Hepatitis B Immunization : Choosing the        Most Effective Schedule          Dr Gaurav Gupta, MD          Charak Clinic...
Conflict of Interest• Received grants from various vaccine manufacturers  including   •   - Sanofi Pasteur   •   - GSK   •...
Scope• The hepatitis burden- Worldwide & India• Hepatitis B – disease profile• What is an ideal vaccination schedule?• Why...
Global Burden—Hepatitis B Virus Infection  • 2 billion people infected with HBV  • > 350 million have chronic HBV infectio...
Leading Causes of Infectious Disease                 Deaths WorldwideDisease                                       Est. De...
Dr. Gaurav   6
Geographic distribution of chronic hepatitis B virus     (HBV) infection — worldwide, 2006*                               ...
Three distinct levels of Hepatitis B endemicity     Hepatitis B seroprevalence (Hadler& Margolis)Endemicity Area       HBs...
9
10
11
12
13
Risk of acquiring HBV from a needlestickSource-HBs Ag positive, HBe Ag negative—1-6%Source-HBs Ag positive, HBe Ag positiv...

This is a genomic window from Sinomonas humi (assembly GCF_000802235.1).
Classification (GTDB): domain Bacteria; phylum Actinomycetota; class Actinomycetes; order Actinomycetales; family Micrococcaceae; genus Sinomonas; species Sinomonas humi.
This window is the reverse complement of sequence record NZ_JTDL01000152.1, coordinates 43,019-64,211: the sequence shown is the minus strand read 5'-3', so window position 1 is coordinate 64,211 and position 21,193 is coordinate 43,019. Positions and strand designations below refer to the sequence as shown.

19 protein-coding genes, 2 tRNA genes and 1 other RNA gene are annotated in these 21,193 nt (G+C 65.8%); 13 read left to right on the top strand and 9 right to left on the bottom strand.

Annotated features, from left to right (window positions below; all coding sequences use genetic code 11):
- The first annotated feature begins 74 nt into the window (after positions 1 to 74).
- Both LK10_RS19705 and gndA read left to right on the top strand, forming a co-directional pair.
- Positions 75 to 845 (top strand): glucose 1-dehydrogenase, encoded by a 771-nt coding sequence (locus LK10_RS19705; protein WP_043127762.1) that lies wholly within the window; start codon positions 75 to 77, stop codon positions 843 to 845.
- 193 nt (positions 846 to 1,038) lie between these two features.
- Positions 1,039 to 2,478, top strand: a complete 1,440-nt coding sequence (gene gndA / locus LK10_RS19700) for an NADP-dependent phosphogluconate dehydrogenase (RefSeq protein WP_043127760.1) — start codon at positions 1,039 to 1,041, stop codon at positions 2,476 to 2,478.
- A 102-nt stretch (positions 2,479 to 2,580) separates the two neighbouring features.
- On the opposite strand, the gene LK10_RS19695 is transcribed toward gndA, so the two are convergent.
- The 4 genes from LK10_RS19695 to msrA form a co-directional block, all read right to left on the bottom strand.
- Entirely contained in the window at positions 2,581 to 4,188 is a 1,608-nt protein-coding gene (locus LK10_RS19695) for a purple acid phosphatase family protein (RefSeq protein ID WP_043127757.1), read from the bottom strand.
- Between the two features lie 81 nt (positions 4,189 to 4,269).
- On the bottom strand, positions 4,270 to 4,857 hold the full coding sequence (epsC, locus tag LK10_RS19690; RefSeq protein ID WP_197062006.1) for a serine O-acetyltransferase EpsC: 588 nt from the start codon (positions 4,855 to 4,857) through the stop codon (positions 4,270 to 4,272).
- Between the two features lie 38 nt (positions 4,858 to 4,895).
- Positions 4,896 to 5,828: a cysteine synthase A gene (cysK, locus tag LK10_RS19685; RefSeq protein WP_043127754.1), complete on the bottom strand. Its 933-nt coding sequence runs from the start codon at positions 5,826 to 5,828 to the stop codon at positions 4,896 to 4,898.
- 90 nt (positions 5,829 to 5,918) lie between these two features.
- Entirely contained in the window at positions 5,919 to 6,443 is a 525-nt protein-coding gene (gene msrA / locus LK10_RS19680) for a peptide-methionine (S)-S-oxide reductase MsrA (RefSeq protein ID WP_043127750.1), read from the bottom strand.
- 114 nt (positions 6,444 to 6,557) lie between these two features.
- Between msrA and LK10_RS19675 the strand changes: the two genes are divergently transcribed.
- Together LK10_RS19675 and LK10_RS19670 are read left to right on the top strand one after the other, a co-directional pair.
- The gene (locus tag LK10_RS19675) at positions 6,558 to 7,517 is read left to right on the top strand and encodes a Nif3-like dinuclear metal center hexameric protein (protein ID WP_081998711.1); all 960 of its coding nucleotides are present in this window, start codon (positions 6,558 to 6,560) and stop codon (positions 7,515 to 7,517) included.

Vertical Transmission           Hepatitis BTHE BEST PREVENTIVE METHOD IS    VACCINATION                                15
HBV Vaccination – Fast Facts1. Plasma derived vaccines – 19822. Yeast derived vaccines – 19863. First Mass immunization pr...
Success of Hepatitis B vaccine    • The vaccine has an outstanding record of safety and       effectiveness.    • Vaccinat...
Questions needed to be asked regarding Ideal        Schedule for Hep B vaccine?1. Has it been used for extensive period of...
Hepatitis B immunizationBirth dose and interval between the doses are extremelyimportant :    • not only for the robustnes...
Importance of vaccination schedule at 0-1-6 mo/o   vs 2-4-6 mo/o. Results: Anti-HBs Post-dose 3                           ...
Ab titres (ShanvacB) with 0-1-2 &0-1-6 schedules                  7000                                                    ...
GMT in infant vaccinated against Hepatitis B by       different vaccination schedules                                     ...